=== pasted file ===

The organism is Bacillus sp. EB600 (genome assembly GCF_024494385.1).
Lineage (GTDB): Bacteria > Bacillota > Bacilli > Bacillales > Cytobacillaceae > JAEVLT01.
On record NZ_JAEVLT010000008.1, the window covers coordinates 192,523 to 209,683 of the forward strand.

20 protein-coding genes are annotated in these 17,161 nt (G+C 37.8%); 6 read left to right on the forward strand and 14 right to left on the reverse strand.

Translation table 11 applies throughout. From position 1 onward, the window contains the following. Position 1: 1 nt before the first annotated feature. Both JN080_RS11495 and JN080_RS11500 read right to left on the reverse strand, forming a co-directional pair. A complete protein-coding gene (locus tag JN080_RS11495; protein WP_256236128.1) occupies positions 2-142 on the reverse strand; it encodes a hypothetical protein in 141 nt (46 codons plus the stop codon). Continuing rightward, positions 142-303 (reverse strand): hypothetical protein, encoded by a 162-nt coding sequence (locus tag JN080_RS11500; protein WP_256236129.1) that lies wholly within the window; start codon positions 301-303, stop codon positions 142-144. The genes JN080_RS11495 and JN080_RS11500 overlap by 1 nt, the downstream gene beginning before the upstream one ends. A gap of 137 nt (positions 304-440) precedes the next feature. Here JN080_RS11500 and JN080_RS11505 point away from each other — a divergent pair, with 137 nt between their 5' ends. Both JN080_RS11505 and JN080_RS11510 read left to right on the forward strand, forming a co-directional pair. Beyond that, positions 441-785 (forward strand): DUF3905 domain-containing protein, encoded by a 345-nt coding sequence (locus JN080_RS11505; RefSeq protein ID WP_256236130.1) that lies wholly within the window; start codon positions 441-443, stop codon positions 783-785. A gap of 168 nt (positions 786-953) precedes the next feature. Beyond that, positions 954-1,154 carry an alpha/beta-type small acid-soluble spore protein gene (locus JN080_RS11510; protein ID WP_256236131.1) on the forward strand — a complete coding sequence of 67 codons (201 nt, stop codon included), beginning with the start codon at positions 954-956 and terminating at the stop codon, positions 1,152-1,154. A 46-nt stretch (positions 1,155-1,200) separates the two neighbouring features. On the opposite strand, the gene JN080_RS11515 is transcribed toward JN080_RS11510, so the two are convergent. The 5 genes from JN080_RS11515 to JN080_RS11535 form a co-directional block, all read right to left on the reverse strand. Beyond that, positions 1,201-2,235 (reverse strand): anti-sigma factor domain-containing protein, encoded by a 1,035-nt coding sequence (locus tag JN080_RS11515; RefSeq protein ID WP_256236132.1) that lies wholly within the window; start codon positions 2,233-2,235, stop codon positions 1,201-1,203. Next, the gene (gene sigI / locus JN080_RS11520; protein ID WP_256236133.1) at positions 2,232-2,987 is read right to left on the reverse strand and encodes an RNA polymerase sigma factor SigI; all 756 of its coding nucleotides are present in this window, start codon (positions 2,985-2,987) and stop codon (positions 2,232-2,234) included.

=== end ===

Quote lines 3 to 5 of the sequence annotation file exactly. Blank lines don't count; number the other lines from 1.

On record NZ_JAEVLT010000008.1, the window covers coordinates 192,523 to 209,683 of the forward strand.

20 protein-coding genes are annotated in these 17,161 nt (G+C 37.8%); 6 read left to right on the forward strand and 14 right to left on the reverse strand.

Translation table 11 applies throughout. From position 1 onward, the window contains the following. Position 1: 1 nt before the first annotated feature. Both JN080_RS11495 and JN080_RS11500 read right to left on the reverse strand, forming a co-directional pair. A complete protein-coding gene (locus tag JN080_RS11495; protein WP_256236128.1) occupies positions 2-142 on the reverse strand; it encodes a hypothetical protein in 141 nt (46 codons plus the stop codon). Continuing rightward, positions 142-303 (reverse strand): hypothetical protein, encoded by a 162-nt coding sequence (locus tag JN080_RS11500; protein WP_256236129.1) that lies wholly within the window; start codon positions 301-303, stop codon positions 142-144. The genes JN080_RS11495 and JN080_RS11500 overlap by 1 nt, the downstream gene beginning before the upstream one ends. A gap of 137 nt (positions 304-440) precedes the next feature. Here JN080_RS11500 and JN080_RS11505 point away from each other — a divergent pair, with 137 nt between their 5' ends. Both JN080_RS11505 and JN080_RS11510 read left to right on the forward strand, forming a co-directional pair. Beyond that, positions 441-785 (forward strand): DUF3905 domain-containing protein, encoded by a 345-nt coding sequence (locus JN080_RS11505; RefSeq protein ID WP_256236130.1) that lies wholly within the window; start codon positions 441-443, stop codon positions 783-785. A gap of 168 nt (positions 786-953) precedes the next feature. Beyond that, positions 954-1,154 carry an alpha/beta-type small acid-soluble spore protein gene (locus JN080_RS11510; protein ID WP_256236131.1) on the forward strand — a complete coding sequence of 67 codons (201 nt, stop codon included), beginning with the start codon at positions 954-956 and terminating at the stop codon, positions 1,152-1,154. A 46-nt stretch (positions 1,155-1,200) separates the two neighbouring features. On the opposite strand, the gene JN080_RS11515 is transcribed toward JN080_RS11510, so the two are convergent. The 5 genes from JN080_RS11515 to JN080_RS11535 form a co-directional block, all read right to left on the reverse strand. Beyond that, positions 1,201-2,235 (reverse strand): anti-sigma factor domain-containing protein, encoded by a 1,035-nt coding sequence (locus tag JN080_RS11515; RefSeq protein ID WP_256236132.1) that lies wholly within the window; start codon positions 2,233-2,235, stop codon positions 1,201-1,203. Next, the gene (gene sigI / locus JN080_RS11520; protein ID WP_256236133.1) at positions 2,232-2,987 is read right to left on the reverse strand and encodes an RNA polymerase sigma factor SigI; all 756 of its coding nucleotides are present in this window, start codon (positions 2,985-2,987) and stop codon (positions 2,232-2,234) included.